- Luminescence of Sulfur-Doped ZnO Nanostructures and Powders Characterized
Daniel S. Burgess
To better understand the potential of sulfur-doped ZnO for use in solid-state lighting applications, investigators from Duke University in Durham, N.C., and from the US Army’s Aviation and Missile Research, Development and Engineering Center at Redstone Arsenal in Alabama have performed a comparative analysis of the luminescence of doped ZnO nanostructures and micropowder. Their findings suggest that the former may be suited to the development of electrically driven emitters and that the latter may offer a highly efficient replacement for down-conversion phosphors such as the cerium-doped YAG employed today in white LEDs.
ZnO has potential applications in the development of rugged solid-state light sources. The visible emission from UV-stimulated sulfur-doped ZnO nanowires is shown. The output spectrum overlaps well the response of the dark-adapted human eye. Courtesy of Henry O. Everitt.
Henry O. Everitt, a researcher at the university and at the Army center, said that it has been understood for decades that doping ZnO with sulfur increases the II-VI semiconductor’s output in the visible. Because high-quality ZnO in bulk and in thin films emits much more strongly in the UV at the semiconductor’s band edge than in the visible, the effect typically has been seen as an indicator of material defects — specifically, distortions in the crystal lattice resulting from the substitution of sulfur for oxygen.
The visible output closely matches the response of the dark-adapted human eye, however, so what had been considered a flaw may be a boon for the development of material systems for solid-state lighting, particularly given that ZnO is easy to process, does not oxidize and is more environmentally friendly than current down-conversion phosphors, he noted.
In the work, the researchers characterized the photoluminescence of sulfur-doped ZnO nanowires with lengths of more than 20 μm and with average diameters of approximately 100 nm, doped nanoribbons with similar lengths and with average cross sections of 300 × 100 nm, and a 125-μm-diameter doped powder, all grown by Jie Liu, a professor of chemistry at Duke. To study the effects of doping, they also collected data on a commercially available undoped ZnO micropowder.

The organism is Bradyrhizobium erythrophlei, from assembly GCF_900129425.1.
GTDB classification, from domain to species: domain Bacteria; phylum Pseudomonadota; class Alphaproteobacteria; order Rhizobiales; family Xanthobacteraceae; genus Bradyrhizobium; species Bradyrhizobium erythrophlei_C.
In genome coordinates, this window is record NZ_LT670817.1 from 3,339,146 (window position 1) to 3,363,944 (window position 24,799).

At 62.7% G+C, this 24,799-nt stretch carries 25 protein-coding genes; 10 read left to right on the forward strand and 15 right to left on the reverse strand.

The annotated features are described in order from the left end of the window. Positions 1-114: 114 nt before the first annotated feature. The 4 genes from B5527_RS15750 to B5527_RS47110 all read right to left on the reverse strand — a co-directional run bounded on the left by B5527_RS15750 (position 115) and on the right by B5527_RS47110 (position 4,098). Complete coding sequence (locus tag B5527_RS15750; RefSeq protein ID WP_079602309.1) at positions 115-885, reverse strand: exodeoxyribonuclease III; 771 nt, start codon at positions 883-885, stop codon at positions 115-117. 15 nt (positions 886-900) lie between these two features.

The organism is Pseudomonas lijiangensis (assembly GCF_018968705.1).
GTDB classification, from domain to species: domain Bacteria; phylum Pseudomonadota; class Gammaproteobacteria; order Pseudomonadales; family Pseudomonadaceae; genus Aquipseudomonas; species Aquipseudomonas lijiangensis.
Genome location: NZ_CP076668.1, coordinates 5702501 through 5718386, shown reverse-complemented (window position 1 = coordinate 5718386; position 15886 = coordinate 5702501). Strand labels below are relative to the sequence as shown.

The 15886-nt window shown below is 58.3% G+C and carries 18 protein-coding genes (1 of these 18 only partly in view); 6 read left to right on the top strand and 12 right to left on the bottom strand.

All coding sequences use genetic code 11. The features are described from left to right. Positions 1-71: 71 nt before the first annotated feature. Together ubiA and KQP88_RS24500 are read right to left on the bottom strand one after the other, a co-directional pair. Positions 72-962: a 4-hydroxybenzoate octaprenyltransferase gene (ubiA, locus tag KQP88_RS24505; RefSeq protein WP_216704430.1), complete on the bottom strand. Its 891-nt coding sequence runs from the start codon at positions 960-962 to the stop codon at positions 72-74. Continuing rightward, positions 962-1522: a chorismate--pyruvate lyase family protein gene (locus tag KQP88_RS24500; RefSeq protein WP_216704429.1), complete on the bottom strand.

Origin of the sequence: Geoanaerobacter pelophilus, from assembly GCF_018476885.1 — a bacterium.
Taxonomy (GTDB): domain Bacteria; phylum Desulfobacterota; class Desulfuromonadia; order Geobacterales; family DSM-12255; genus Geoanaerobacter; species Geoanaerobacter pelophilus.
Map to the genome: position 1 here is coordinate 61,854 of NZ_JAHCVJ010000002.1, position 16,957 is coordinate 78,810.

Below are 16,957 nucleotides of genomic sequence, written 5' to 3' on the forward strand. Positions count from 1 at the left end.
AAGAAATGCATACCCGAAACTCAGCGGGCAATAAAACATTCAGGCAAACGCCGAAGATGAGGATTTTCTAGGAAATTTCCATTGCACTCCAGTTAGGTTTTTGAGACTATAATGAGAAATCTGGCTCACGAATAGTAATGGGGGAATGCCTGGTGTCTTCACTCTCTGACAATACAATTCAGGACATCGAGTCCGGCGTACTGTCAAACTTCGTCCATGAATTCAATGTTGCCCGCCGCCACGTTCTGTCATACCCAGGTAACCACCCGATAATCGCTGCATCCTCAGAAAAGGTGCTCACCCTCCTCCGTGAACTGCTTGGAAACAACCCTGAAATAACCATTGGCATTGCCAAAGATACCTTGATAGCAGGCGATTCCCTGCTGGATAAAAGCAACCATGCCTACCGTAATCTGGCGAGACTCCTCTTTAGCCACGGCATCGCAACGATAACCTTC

A HeCd laser, an optical parametric amplifier producing 100-fs pulses at a repetition rate of 1 kHz, and a 300-W xenon arc lamp served as the UV excitation sources for CW photoluminescence, time-resolved photoluminescence and photoluminescence excitation spectroscopy, respectively. The response from the samples was detected with a cooled CCD camera or with a streak camera, depending on the experiment.
Their results confirm that doping ZnO nanostructures and micropowder with sulfur also greatly enhances visible emission, so that the materials yield quantum efficiencies of 30 and 65 percent, respectively. An optical pump wavelength of approximately 380 nm was found to maximize the visible response. The lower experimental quantum efficiency of the nanostructures came as a surprise to the scientists, given that the high surface-to-volume ratio of the structures should result in the availability of many defect sites to contribute to the visible response. They propose that the nanostructures feature nonradiative relaxation pathways that are not present in the powder and that compete with the process behind defect emission.
Everitt said that the team plans to work on optimizing the growth and doping of the materials to maximize the quantum efficiencies. Further efforts will involve developing a physical model of the nanostructures to explore the underlying relaxation mechanism.
Noting that the Army is interested in rugged, efficient light sources for the battlefield and that the automotive industry similarly would like shock-resistant sources, he expressed optimism about the materials’ potential. The commercial availability of 380-nm LEDs in particular, he suggested, points the way toward high-brightness, high-efficiency white LEDs using sulfur-doped ZnO micropowder as the phosphor.
Nano Letters, June 2006, pp. 1126-1130.
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